Jerry Jenkins Jerry Jenkins on Writing the Left Behind Series

With the length, detail, and frequency of the Left Behind series, a reader could imagine one of two different scenarios: either author Jerry B. Jenkins's mind never stops churning out an endless flood of ideas, or he sits at his computer for hours at a time struggling to concoct the next action-packed plotline. As our interview with him reveals, it's somewhere between these two extremes. Read on to discover how Jerry's discipline style, choice of environment, and simple philosophy on writer's block factor into his formula for writing success.

Do you have thoughts constantly running through your mind about plotlines and characters? And if so, do you keep a pad and pencil by your bed? Isn't your mind constantly thinking ahead to the next book?
It is. And that's one way I know whether the basic idea for a book is working. My very first idea for a novel was for Margo, my first piece of fiction. I wanted to write a story about a judge who tries a man for a murder that the judge committed. I thought the idea was good, and it kept "working" on me. I would think, Well, he could do this and he could do that, and the judge could be a woman and her daughter knows what happened; she's the only one who knows, and that's Margo. So I kind of pieced it together.

I know one of the secrets of the success of Left Behind is that Dr. LaHaye interprets most of Revelation as literally as he can. If it doesn't say it's symbolic, then he takes it literally. With Glorious Appearing, when Jesus comes back and there is no battle of Armageddon—they all marshal to have this battle and never have it—he wins and slays them all with the sword from his mouth. We know that it's not a literal sword; he's not going to come with a big sword hanging out of his mouth and kill millions of soldiers. But we also know that it says that in the Word—it's a novelist's dream.

I have so much research on everything from Scripture that Jesus could say about himself. I want to be really careful when I quote Jesus, because anything that's not in the Bible is going to sound made up. Would he really say, "I'm here, and I'm about to kill you"? It doesn't sound right. But when he says, "I am the Alpha and Omega, the Beginning and the End," it's true to Scripture. The very words are going to kill people and even make them bleed, because we think that part is literal. The blood is going to rise to the height of the horse's mane for hundreds of miles.

So, yes, those thoughts are always working. There is a line, though, between maintaining the interest and letting the ideas overwhelm me. I do tend to shut it off when I need to sleep. If I don't, I have to regurgitate the thoughts and make some notes about them so I can get rid of them. Otherwise I wouldn't be able to sleep.

How long does it take you to write?
It's interesting you ask that. I recently asked Karen Kingsbury about that because she has six kids and she writes a lot of books. I asked her, "When do you write?" She replied, "I don't usually talk about it because I write so fast." She actually writes faster than I do, and I've always thought I was the fastest writer. I can do this because of all the media associated with Left Behind and the fact that I have three grown boys who are in various stages—one's in college, one's coaching in college, and one's running our film company. I can't write every day like Stephen King and other writers can. I envy them sometimes. It would be nice to just do a few pages a day for six months and have a book; I have to carve out time to write all at once.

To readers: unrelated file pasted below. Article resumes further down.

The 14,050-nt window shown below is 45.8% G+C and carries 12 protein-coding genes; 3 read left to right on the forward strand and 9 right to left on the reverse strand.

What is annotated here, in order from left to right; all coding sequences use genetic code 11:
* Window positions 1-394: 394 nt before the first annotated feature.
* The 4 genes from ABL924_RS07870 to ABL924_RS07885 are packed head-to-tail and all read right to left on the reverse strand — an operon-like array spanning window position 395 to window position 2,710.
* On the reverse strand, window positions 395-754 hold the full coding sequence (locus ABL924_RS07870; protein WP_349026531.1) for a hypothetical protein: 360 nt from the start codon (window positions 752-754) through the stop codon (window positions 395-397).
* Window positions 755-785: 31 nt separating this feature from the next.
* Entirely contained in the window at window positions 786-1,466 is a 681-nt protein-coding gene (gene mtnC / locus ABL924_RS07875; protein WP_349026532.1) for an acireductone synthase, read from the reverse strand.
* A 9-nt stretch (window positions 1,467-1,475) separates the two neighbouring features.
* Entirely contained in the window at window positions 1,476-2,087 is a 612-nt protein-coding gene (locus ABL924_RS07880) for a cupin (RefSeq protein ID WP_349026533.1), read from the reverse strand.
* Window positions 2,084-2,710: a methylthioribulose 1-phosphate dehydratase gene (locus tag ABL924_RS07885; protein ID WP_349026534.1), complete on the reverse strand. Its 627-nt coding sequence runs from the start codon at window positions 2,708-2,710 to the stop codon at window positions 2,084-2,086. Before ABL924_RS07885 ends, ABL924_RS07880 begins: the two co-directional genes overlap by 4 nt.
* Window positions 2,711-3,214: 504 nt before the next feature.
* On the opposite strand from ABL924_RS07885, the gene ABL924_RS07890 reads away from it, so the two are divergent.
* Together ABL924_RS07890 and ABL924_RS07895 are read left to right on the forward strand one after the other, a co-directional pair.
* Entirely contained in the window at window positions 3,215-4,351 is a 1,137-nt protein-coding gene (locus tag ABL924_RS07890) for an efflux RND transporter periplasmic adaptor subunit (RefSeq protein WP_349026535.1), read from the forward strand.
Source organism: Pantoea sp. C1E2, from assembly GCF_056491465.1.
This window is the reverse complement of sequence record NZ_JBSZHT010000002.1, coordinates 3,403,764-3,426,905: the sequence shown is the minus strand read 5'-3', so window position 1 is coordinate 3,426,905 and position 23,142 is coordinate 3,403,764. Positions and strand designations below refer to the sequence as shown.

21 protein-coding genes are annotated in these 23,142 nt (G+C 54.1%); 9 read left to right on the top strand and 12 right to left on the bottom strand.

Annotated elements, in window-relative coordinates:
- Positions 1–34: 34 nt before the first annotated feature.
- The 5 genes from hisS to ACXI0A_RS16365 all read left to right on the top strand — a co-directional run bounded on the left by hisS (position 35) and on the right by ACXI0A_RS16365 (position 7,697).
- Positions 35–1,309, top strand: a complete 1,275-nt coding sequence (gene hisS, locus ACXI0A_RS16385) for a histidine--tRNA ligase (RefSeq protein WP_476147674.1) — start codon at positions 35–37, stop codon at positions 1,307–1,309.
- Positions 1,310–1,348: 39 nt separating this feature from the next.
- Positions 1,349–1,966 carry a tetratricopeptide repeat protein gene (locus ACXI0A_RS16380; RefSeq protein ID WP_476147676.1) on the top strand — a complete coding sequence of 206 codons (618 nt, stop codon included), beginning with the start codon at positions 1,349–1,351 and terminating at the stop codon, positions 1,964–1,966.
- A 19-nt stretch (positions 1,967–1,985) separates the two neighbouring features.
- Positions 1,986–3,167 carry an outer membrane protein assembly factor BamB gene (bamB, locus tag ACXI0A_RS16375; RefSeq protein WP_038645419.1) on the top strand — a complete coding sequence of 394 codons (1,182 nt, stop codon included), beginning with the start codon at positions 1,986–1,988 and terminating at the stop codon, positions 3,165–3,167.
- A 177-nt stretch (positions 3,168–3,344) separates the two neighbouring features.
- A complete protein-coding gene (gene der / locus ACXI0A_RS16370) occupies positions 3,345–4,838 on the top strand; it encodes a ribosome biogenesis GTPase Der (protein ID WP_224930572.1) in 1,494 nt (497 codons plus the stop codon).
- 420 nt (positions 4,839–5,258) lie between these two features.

I'll write Glorious Appearing in October and November, and I'll go to the cave where there's no phone, Internet, radio, or TV. (There is in the house, if I have to transmit chapters.) But that's all I'll do—I can either write or procrastinate. I'll do a good deal of both when I'm there, but once I'm in there I'll probably write 20 pages a day until it's done. If I get behind, then I'll write more than that. I try not to get behind because I don't like to write more than 20 any more. I used to write 40, sometimes 60 pages a day if I had to. I wouldn't turn in anything that I wasn't happy with. But now that I'm older, my standards are higher, and I like to pace my writing. I'm pretty religious about finishing the 20 pages. If it takes until noon, that's fine. If it takes until midnight, I'll still do it because I don't want to fall behind.

Do you ever get writer's block?
I don't. And I worry. People say, "Are you ever worried about coming up with more ideas?" I'm convinced I don't have enough time or pages for the ideas I already have anyway. Plus, I teach writers that writer's block is totally psychological and almost lunacy. Think of any situation, such as you at your job. What if you called your boss one morning and said, "You know what? I've got worker's block. I'm just not going to come in," or "I have factory block. I can't come to the factory and do my thing"?

This is exactly what you'd hear: "You know what? You bring your writer's block in and we'll work with it." I have a little sign that says, "The only way to write a book is with seat in chair." So regardless of how I feel, inspired or not, the second half of the advance is the inspiration. There's a deadline. You have to do it. I realize that I just need to park myself in front of the keyboard and get to work. Once I get to work, I ask myself why I put this off or why I worried or felt that I didn't have anything. I've learned that eventually, it will come.